The late 16th century saw fierce competition among Europeans for supremacy in sea trade with Asia. In 1602, Dutch companies united to establish the Dutch East India Company (Vereenigde Oost-Indische Compagnie or VOC), a company with unrivalled equity capital (6.5 million guilders, the equivalent of 64 tons of gold at the time!) and with a structure resembling our modern-day joint-stock companies. It issued shares listed and traded on the Amsterdam Stock Exchange, a revolution in those days. Prosperous and influential, in the two centuries of its existence it paid out 1,600% in dividends.
The weight of gold
Also entitled « Le changeur et sa femme » or « Le banquier et sa femme », Metsys’ painting depicts a key business transaction in 16th-century Flanders, a country very much open to international trade. Fiduciary currency was not yet widespread and money was exchanged using coinage whose value depended on its weight in precious metal, especially gold. Weight determination was essential to establish the equivalency of different coins.
This seems to be the transaction that the person portrayed is doing, under the watchful eye of his wife.
It would seem that Metsys moved to Antwerp around 1491. The city enjoyed unprecedented trade and had become Europe’s leading financial centre.
View of the Antwerp Stock Exchange
In Lodovico Guicciardini, Belgium dat is Nederlandt, ofte beschrijvinge derselviger provincien, Amsterdam: Joannes Janssonius, 1648 (KBR, VH 25.776 C) (Bibliothèque Royale de Belgique)
A Florentine merchant living in Antwerp, Lodovico Guicciardini (1521-1589) was the author of the first major description of the Netherlands. Of all of the cities described, Antwerp merited the longest chapter, enhanced with four illustrations: the stock exchange, the Hansa House, the cathedral and the city hall. These represented the four pillars of Antwerp’s power: finance, trade, civil society and the church.
A stock exchange in the heart of the city
The 16th century was Antwerpís heyday. A “New Stock Exchange” was built on the Meir in about 1531. Considered as the first purpose-built stock exchange building, it was to serve as inspiration for the architects of the London and Amsterdam Stock Exchanges. As may be seen on the map, it is in the heart of the city, a stone and brick building in the middle of wooden houses. This constituted a break with the tradition that places where merchants did business were to be located close to the port and its warehouses.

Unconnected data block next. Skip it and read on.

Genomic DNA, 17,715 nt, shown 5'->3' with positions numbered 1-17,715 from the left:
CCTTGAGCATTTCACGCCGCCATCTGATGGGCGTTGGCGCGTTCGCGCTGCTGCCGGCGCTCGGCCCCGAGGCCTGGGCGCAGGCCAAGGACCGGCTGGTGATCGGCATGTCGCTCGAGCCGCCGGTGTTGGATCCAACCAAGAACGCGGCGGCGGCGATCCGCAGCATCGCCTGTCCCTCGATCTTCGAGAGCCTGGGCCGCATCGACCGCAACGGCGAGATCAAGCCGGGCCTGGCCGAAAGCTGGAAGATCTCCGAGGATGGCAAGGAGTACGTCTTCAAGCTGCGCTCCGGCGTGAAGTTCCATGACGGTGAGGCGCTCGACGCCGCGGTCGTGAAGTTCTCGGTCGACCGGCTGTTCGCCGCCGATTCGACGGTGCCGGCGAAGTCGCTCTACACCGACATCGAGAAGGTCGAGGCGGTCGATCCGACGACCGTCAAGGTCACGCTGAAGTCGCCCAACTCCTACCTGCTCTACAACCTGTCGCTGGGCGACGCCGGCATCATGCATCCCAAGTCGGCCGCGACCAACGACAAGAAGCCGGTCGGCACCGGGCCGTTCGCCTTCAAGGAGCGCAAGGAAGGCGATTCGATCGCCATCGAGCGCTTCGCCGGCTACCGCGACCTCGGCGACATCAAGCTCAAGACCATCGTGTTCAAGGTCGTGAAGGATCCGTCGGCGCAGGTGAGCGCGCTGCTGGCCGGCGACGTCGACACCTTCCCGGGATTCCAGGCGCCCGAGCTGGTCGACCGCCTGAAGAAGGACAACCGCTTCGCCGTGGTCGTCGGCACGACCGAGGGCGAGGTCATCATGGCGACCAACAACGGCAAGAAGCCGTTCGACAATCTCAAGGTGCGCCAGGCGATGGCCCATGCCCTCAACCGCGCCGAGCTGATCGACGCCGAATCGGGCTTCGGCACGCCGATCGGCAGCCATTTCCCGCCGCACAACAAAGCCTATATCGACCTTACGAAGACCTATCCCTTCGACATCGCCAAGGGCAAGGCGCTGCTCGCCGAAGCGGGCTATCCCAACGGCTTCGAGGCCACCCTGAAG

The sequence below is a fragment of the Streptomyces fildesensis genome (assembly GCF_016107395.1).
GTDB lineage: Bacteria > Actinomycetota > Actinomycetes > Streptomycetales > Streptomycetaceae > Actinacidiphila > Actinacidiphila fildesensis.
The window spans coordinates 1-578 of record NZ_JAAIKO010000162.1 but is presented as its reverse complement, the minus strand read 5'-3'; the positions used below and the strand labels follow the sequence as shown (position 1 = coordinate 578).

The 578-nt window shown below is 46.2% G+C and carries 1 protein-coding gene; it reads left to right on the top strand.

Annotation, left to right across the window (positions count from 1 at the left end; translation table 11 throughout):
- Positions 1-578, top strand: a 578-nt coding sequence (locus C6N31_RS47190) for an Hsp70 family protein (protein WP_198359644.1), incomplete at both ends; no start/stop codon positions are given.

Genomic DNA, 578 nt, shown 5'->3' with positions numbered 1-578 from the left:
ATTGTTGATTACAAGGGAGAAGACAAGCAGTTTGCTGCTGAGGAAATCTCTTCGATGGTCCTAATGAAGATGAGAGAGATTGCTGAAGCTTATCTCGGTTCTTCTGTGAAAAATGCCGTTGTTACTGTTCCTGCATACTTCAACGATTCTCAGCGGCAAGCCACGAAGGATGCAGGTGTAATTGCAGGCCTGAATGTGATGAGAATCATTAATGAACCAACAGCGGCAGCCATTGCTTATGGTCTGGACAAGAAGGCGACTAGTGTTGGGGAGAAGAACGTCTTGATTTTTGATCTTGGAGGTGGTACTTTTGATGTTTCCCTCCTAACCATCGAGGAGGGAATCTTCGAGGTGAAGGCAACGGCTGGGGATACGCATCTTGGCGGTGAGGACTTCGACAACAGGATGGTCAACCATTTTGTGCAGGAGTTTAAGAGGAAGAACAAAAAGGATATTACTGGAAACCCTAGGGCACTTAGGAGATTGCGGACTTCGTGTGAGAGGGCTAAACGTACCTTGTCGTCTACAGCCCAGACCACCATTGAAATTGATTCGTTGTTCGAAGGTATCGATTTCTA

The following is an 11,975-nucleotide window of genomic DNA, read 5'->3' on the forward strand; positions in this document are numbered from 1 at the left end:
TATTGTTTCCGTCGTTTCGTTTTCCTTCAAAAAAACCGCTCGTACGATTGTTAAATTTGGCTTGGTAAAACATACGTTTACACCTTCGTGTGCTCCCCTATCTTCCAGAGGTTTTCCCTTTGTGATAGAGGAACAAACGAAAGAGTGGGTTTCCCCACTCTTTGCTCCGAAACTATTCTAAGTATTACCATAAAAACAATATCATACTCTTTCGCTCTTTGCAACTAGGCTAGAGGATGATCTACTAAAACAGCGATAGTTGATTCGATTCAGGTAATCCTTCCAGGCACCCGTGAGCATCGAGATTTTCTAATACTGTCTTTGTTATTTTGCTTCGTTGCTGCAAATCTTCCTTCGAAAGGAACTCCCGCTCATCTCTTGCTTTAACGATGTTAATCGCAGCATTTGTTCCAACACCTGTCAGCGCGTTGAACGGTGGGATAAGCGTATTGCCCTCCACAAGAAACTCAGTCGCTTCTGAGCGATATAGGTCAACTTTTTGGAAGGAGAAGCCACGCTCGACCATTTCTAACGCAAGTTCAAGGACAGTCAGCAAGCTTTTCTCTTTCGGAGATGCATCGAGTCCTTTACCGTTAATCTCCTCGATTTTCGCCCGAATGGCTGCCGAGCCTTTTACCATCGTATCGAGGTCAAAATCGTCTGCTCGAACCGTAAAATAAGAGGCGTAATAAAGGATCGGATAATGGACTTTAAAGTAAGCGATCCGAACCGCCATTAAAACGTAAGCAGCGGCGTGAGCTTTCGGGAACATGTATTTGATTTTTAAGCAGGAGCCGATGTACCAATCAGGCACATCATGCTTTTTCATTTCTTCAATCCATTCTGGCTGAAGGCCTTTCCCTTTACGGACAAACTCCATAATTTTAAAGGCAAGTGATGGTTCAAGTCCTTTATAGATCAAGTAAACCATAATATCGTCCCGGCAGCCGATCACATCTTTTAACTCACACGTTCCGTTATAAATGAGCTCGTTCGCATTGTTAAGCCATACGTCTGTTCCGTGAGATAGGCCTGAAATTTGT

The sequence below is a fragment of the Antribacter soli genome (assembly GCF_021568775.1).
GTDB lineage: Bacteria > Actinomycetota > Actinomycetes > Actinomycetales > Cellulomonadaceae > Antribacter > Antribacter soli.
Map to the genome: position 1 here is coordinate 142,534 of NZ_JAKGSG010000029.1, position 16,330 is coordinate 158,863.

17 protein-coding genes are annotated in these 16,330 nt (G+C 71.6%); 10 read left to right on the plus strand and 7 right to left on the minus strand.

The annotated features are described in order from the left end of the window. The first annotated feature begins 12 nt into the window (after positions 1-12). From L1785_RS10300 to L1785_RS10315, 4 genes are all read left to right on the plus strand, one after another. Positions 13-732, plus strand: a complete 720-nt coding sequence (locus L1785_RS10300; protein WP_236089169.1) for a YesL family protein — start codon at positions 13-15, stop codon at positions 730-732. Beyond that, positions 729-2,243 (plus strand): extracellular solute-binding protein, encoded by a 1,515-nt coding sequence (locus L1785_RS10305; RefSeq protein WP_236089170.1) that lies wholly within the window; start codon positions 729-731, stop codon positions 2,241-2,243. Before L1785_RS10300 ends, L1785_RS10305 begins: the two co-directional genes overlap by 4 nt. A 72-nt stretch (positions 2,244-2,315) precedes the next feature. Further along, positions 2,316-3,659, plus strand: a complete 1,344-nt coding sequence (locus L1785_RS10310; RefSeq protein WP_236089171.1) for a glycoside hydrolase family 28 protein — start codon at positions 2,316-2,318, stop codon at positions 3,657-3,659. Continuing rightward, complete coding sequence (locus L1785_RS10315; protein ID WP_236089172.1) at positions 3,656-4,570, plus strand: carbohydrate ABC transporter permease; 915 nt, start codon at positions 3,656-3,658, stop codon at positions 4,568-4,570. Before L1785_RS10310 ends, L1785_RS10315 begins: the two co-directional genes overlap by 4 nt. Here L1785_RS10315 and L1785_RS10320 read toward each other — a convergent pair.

This painting clearly reflects the wealth of the Netherlands in the 17th century, nicknamed the “Gouden Eeuw”. The stock exchange buildings are imposing; transactions take place in an organised manner, and the clothing and postures of the merchants are indicative of wealth.
The Amsterdam Stock Exchange during the 17th century
Construction of Bourse d’Amsterdam began in 1607 under plans drawn up by the architect Hendrick de Keyser. Previously, merchants did not really have anywhere to do their business. Like all stock exchanges of that time, the Amsterdam Stock Exchange, the worldís No. 1 exchange, was primarily an exchange for commodities rather than securities. Between 400 and 600 different products were traded there (with the notable exception of wheat, which had its own exchange). We can well understand how the introduction of shares in the Dutch East India Company was a complete novelty, a revolution! The 46 pillars of the inner courtyard were numbered so that people knew where the merchants were located. The session opened at noon with the tolling of a bell, and ended at 2:00 p.m. The buildings could accommodate nearly 5,000 people!
Map of the City and Castle of Batavia on the Island of Java
In La Galerie agréable du monde, volume 57-59. Volume one on the East Indies, Leiden : Pierre Vander Aa,  (KBR, III 94.155 C) (Bibliothèque Royale de Belgique)
La Galerie agréable du monde was published in 66 parts and included 3,000 plates depicting places all over the world. The map of Batavia was compiled in 1669. Now Jakarta, the capital of Indonesia, the city was the headquarters of the Company until 1799.
A share certificate of the Dutch East India Company dating
back to 1606. The oldest known share certificate!
Westfries archief, Hoorn
The most powerful company
Voyages to the “Indies”, as they were then known, were full of risk and required considerable investment. This led various fleets to co-operate with one another and establish the Dutch East India Company (Vereenigde Oost-Indische Compagnie or VOC) whose capital stock was divided into shares. Each associate was entitled to a share of profits in proportion to his contribution, while at the same time the risks were pooled. The Company was managed by the “Board of 17”, made up of representatives of regional chambers, in proportion to each oneís financial holding (Amsterdam thus accounted for 8 of the 17 representatives!). This set-up was the precursor of our current boards of directors. A winning formula: over the decades, with Batavia (Jakarta) as its base, the Company would build an empire, not merely a trading one, but also a territorial one, the basis of the future Dutch colonial empire.